(American) Football is a surprisingly complicated sport; it may not look like it as we watch enormous humans endanger themselves while wearing a lot of padding, but it’s a game with playbooks and elaborate calls that sound to the uninitiated like the outbursts of lunatics. For most of us fans it’s a simple but incredibly satisfying game, with few things better than a skilled quarterback dropping back, surveying the landscape and releasing a perfect throw just as a hulk of a defender brings them down.
That’s the feeling Retro Bowl shoots for, along with the classic 8-bit vibe of Tecmo Bowl on NES. Before now a popular mobile game that’s gone a bit viral on TikTok, it arrives on Switch with a very modest price and having been carefully balanced for the system. The developers have spent their time well, as you wouldn’t know this was previously a mobile game from playing it on Switch — and it even supports the NES and SNES Switch Online pads if you’re feeling really old-school.
When you start up you can either pick your favourite team or take charge of a random side with the goal of rising to the top and earning your dream job. Going with the latter, it gave us the New York Jets, so it was eager to give us a real challenge, and we started managing our team and franchise as Head Coach / GM. This management side of the game finds a nice balance of being just deep enough that you actually want to review your roster and staff, but simple to the degree that it’s not time-consuming. You only manage up to a dozen ‘star’ players, with the rest being fill-ins, and you also control facilities, coaches and contracts. You can dip into free agency, build through the draft or initiate trades, but it’s all basic enough that we didn’t mind diving into it.
At the heart of this system is a currency (coach credits) that initially feels slow to earn. You earn coins as a mix of prestige, results, and sometimes as consequences of your choices. For example, in between games you can get quizzed on your team, choose who to praise, or prioritise sucking up to ownership ahead of a team event. You’re always trying to build up your coach points while keeping fans on board and players happy. It’s fun and most importantly fair; with a bit of luck — and we’d like to think some smart calls — we were able to build our team through the draft along with a couple of superstar free agents. We didn’t have enough money to do everything, so we had to prioritise. Much like a simplistic recreation of real life, then.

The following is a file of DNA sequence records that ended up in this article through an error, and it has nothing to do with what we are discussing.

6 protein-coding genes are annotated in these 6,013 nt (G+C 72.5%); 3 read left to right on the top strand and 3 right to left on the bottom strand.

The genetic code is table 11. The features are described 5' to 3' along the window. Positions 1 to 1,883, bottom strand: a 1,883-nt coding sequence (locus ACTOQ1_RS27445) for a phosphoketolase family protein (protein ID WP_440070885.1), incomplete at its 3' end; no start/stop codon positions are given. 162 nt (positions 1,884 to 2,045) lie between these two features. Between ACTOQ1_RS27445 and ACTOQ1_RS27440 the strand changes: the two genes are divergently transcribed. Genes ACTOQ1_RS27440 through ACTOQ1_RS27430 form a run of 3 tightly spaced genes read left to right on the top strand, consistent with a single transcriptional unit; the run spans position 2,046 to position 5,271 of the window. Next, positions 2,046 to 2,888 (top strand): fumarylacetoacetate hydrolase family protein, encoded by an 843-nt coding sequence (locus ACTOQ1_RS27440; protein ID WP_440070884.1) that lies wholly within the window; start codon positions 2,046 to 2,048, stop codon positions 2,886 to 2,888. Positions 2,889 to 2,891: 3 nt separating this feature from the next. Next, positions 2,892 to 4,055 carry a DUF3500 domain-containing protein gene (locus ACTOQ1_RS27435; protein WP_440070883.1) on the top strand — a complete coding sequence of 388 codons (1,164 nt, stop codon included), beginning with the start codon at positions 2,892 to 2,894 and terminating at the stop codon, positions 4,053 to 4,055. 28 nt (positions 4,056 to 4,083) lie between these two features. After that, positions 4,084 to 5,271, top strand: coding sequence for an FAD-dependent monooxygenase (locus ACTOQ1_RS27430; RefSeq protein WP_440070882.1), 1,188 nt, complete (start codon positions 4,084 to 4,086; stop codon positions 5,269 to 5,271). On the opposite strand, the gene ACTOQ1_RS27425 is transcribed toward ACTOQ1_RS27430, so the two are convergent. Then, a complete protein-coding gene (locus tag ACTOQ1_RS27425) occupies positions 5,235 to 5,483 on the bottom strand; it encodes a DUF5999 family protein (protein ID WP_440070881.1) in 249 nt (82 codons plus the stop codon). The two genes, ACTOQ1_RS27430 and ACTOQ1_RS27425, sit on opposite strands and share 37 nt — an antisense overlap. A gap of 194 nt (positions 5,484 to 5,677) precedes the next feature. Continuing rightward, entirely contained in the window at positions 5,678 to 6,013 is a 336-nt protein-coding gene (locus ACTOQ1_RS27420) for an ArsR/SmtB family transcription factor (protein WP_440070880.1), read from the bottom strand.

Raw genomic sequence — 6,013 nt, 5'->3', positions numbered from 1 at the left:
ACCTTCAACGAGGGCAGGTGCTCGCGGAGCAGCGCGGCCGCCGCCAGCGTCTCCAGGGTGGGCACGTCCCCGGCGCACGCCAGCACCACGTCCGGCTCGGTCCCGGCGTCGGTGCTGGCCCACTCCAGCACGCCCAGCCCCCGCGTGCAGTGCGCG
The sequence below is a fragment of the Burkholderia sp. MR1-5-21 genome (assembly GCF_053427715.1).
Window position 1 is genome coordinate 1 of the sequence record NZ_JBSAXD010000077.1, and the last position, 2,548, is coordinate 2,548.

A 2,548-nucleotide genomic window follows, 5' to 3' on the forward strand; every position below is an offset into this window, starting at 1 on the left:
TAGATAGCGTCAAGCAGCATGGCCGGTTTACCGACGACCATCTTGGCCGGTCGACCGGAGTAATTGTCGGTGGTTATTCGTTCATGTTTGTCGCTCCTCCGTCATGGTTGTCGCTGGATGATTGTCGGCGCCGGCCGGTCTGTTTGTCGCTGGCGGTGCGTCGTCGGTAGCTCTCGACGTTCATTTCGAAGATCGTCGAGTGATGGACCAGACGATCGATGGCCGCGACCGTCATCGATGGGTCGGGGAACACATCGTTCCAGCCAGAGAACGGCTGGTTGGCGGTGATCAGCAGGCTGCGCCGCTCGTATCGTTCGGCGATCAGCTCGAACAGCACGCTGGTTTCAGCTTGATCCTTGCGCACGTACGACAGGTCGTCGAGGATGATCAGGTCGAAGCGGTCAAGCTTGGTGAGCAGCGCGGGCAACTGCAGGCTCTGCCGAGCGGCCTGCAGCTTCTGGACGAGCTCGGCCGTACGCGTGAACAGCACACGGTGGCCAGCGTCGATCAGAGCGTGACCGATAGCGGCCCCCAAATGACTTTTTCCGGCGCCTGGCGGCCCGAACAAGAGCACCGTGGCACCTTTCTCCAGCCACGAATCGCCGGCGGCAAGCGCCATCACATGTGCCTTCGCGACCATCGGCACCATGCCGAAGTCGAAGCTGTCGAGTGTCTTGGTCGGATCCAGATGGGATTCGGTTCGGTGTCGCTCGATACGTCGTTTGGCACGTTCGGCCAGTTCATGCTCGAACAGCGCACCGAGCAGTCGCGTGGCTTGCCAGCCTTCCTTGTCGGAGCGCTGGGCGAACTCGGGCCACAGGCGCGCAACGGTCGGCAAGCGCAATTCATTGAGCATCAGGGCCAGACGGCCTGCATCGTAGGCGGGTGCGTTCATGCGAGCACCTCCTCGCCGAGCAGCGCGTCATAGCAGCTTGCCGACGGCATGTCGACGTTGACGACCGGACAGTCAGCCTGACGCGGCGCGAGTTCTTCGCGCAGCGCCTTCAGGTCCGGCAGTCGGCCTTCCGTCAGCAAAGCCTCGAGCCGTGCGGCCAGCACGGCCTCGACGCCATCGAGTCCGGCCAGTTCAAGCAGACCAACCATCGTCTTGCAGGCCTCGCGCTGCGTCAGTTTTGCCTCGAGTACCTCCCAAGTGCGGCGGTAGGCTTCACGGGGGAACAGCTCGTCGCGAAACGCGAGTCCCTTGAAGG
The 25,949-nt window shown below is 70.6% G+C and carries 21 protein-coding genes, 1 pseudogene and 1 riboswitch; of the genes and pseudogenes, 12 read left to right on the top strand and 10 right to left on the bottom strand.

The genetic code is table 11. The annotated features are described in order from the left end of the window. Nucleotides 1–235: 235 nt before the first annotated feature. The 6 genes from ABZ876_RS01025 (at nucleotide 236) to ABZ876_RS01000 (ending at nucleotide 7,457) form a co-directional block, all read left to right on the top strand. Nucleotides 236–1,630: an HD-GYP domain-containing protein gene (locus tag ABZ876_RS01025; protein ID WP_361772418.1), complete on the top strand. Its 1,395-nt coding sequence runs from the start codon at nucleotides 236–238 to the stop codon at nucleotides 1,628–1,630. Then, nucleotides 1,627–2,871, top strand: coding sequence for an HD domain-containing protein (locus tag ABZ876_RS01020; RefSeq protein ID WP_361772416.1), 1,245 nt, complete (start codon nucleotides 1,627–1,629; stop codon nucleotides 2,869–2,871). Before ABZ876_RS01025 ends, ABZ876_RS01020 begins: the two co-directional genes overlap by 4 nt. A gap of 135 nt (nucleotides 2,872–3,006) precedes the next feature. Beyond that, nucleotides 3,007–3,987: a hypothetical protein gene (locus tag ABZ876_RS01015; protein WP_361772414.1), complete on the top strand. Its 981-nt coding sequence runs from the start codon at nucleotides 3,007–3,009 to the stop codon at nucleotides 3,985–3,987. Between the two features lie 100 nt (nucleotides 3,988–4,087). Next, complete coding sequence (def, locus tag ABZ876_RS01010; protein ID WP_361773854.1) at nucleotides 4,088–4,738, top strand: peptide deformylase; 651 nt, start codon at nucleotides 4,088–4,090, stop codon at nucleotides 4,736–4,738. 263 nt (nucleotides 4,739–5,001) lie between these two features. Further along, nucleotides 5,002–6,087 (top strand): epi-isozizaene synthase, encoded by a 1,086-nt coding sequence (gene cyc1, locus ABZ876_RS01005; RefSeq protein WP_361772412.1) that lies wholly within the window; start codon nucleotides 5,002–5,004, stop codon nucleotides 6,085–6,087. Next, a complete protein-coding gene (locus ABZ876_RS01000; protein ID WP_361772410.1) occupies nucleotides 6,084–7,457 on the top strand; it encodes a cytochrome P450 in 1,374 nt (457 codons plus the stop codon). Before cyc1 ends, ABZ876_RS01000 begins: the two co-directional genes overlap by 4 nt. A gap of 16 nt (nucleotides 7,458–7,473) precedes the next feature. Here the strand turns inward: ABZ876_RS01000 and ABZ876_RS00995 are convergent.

But, of course, the main event is the actual games. You only handle offence, with opposition team possessions summarised quickly with text; you still need to build up your defence, though, as our weak starting group got torched in early games. Quarters are only 1, 2 or 3 minutes depending on choice, too, so you rattle through matches. On offence you deal with field goals / add-on points and, most importantly, quarterback play. Occasionally you’ll hand off to a running back, but most of the time you’ll be dropping back in the pocket, trying to keep your cool and throwing a dime to a receiver. This is all done with the left stick and one button, or you can juke with a runner if you’re feeling fancy. It’s simple but, good grief, it’s fun.
Though this is a pretend NFL, it really feels like backyard football. Playing quarterback with a few friends, spraying it around and pretending you’re Patrick Mahomes. Retro Bowl captures this feel beautifully, and as our season wore on we even found ourselves taking the results seriously, as the fantasy drop-back quarterback play combined with actual play-off hopes — for the Jets, madness. (We’re told leaderboard support is scheduled for a post-launch update, too.)
That’s the key with this game — it’s addictive but most importantly simple, immersive fun. A reminder that getting hooked on a game can be due to its design rather than complexity or realism. There are a few flaws — the game has an obsession with fumbles that give you possession on your opponent’s 18-yard line, and opposition coaches never seem to use time outs to help their chances. But as a game to play regularly in short bursts, or occasionally in longer sessions, Retro Bowl is a hoot. It’s backyard football disguised as the NFL in 8-bit form… and that’s brilliant.